Interdisciplinary conferences are fashionable. The New York Academy of Medicine organized this one, held in 1961. Undoubtedly, the contributors were chosen to present a diversity of viewpoints on a shared theme—the relationship of medicine and anthropoly. As often happens, the diversity was achieved, not only in viewpoint, but in subject matter, so that we have an assortment of essays on various topics, most of them worth reading, but unfortunately not adding up to a truly coherent whole.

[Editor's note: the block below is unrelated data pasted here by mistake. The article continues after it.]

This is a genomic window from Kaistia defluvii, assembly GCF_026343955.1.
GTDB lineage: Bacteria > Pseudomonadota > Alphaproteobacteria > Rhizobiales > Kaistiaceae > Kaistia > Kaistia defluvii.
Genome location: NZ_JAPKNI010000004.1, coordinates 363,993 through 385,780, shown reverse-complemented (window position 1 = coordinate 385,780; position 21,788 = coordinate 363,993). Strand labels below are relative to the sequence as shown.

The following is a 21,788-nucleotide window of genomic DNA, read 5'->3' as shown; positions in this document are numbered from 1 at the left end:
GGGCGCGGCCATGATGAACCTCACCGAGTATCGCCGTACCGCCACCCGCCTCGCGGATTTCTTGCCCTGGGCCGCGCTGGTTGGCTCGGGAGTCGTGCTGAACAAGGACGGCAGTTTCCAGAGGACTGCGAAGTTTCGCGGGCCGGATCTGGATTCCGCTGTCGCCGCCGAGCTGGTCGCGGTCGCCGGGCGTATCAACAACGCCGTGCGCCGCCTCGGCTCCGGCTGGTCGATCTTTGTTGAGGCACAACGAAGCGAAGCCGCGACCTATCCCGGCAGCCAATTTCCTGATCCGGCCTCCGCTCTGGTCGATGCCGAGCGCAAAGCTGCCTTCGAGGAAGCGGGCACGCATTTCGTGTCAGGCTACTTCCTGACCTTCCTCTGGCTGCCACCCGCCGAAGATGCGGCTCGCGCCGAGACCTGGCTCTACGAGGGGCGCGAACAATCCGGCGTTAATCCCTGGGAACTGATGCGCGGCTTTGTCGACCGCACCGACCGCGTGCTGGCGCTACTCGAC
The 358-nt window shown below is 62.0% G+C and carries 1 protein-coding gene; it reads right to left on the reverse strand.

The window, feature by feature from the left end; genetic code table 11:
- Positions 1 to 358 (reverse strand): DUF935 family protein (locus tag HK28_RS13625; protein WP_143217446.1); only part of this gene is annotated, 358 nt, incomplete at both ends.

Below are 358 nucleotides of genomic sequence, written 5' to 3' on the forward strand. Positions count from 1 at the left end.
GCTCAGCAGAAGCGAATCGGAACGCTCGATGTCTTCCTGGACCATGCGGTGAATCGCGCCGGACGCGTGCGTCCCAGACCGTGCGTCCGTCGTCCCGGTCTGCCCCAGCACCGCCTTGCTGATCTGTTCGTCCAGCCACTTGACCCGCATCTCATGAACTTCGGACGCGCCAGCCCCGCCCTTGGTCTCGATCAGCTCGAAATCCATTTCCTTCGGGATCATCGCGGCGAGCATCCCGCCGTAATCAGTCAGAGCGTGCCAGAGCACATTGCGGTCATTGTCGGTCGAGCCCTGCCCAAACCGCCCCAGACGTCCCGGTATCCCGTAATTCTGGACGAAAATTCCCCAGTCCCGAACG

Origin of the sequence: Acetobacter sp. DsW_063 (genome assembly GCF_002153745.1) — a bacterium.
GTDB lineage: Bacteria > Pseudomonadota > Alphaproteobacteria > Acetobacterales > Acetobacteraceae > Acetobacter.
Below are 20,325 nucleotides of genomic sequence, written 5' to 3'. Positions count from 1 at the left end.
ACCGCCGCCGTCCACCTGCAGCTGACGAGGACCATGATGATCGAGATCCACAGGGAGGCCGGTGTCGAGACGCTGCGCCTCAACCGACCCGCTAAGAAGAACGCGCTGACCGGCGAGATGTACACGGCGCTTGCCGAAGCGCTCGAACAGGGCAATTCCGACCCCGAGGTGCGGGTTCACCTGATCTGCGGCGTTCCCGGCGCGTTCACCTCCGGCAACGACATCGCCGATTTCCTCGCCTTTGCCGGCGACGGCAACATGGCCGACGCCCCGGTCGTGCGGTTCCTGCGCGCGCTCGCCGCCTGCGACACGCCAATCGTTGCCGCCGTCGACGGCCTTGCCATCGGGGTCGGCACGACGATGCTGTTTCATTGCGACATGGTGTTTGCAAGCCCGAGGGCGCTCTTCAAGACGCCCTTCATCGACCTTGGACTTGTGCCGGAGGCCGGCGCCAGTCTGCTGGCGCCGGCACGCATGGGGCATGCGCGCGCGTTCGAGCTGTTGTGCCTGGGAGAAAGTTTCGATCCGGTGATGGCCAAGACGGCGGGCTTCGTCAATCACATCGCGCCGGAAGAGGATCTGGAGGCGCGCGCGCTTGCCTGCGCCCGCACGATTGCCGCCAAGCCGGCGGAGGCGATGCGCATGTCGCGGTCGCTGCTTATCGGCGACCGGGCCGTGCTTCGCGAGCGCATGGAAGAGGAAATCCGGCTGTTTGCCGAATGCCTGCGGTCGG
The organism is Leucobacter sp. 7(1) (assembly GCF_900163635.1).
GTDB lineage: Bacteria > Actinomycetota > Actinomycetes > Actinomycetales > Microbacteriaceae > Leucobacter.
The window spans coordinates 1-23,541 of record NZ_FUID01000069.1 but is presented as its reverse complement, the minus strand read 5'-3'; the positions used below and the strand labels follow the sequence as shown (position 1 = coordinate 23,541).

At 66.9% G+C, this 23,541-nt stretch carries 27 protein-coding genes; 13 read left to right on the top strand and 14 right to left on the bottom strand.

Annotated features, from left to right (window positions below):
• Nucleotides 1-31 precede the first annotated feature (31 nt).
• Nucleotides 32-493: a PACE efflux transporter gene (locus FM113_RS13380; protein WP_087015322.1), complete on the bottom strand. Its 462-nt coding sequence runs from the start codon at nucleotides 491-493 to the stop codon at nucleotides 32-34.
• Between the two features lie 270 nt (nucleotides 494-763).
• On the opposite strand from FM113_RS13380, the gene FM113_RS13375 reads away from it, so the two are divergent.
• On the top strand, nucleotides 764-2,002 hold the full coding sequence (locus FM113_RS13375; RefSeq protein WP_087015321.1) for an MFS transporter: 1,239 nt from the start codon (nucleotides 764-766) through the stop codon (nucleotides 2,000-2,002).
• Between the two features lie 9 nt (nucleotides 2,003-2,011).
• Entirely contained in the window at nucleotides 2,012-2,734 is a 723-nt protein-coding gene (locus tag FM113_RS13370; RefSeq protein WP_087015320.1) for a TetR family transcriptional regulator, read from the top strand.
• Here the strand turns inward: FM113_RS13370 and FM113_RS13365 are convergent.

The opening paper, designated as theme of the volume, is by Whitehorn. He discusses several theories of man, disease, and therapy, emphasizing the importance of language and the leadership role of the physician. Other authors present interesting descriptions of magic, religion, and medical theory and practice in different primitive groups. A sophisticated modern exposition of the doctrine of the "noble savage" is offered by Diamond, who claims that "our illness springs from the